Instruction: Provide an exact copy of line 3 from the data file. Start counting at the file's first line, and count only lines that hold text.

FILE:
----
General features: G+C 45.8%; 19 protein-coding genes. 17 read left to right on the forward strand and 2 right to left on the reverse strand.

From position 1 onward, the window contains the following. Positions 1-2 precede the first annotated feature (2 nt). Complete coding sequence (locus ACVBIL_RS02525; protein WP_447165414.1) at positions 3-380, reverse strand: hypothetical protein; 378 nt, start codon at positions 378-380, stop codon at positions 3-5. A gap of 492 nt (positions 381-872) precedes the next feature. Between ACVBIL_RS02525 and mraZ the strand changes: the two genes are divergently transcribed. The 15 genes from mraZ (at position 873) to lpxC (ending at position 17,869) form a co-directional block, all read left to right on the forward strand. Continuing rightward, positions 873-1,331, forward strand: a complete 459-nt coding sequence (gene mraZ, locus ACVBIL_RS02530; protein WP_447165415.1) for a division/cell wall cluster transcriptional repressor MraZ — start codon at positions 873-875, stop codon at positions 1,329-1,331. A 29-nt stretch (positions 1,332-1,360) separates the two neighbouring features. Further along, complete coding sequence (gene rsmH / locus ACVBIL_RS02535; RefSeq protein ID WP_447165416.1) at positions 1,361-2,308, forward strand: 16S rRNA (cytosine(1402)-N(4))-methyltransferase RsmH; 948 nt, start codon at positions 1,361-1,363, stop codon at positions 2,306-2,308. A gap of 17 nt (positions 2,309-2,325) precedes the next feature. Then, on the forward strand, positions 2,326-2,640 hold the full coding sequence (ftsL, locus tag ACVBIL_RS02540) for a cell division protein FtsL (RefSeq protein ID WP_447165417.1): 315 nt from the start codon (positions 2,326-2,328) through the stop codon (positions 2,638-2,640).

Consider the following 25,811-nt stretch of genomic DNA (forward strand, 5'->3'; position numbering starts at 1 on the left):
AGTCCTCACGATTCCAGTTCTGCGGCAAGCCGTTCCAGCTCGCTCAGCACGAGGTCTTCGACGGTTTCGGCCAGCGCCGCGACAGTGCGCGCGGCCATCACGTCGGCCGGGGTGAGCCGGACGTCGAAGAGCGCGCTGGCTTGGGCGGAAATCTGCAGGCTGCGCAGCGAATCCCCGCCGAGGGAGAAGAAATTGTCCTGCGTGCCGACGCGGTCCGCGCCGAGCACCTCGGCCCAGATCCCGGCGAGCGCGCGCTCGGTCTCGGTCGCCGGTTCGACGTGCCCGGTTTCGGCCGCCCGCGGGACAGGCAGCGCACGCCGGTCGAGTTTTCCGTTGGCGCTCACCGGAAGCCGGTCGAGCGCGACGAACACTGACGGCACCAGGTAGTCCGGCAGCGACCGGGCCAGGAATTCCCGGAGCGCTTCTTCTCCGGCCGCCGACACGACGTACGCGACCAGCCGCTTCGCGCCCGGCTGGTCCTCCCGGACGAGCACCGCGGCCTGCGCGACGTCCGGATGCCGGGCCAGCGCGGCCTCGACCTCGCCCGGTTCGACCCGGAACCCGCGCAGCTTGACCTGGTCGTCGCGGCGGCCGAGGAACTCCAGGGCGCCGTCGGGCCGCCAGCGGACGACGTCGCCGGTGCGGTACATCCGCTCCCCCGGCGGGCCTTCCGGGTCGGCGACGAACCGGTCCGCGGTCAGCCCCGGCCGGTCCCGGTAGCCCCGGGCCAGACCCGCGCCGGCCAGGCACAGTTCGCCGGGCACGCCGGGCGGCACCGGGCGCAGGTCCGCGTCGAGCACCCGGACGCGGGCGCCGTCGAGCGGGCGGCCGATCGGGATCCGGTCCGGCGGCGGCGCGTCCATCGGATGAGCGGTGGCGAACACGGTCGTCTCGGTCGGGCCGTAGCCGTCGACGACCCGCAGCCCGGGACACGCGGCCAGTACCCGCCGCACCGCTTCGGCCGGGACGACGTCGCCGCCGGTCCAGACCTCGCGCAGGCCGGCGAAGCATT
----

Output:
Consider the following 25,811-nt stretch of genomic DNA (forward strand, 5'->3'; position numbering starts at 1 on the left):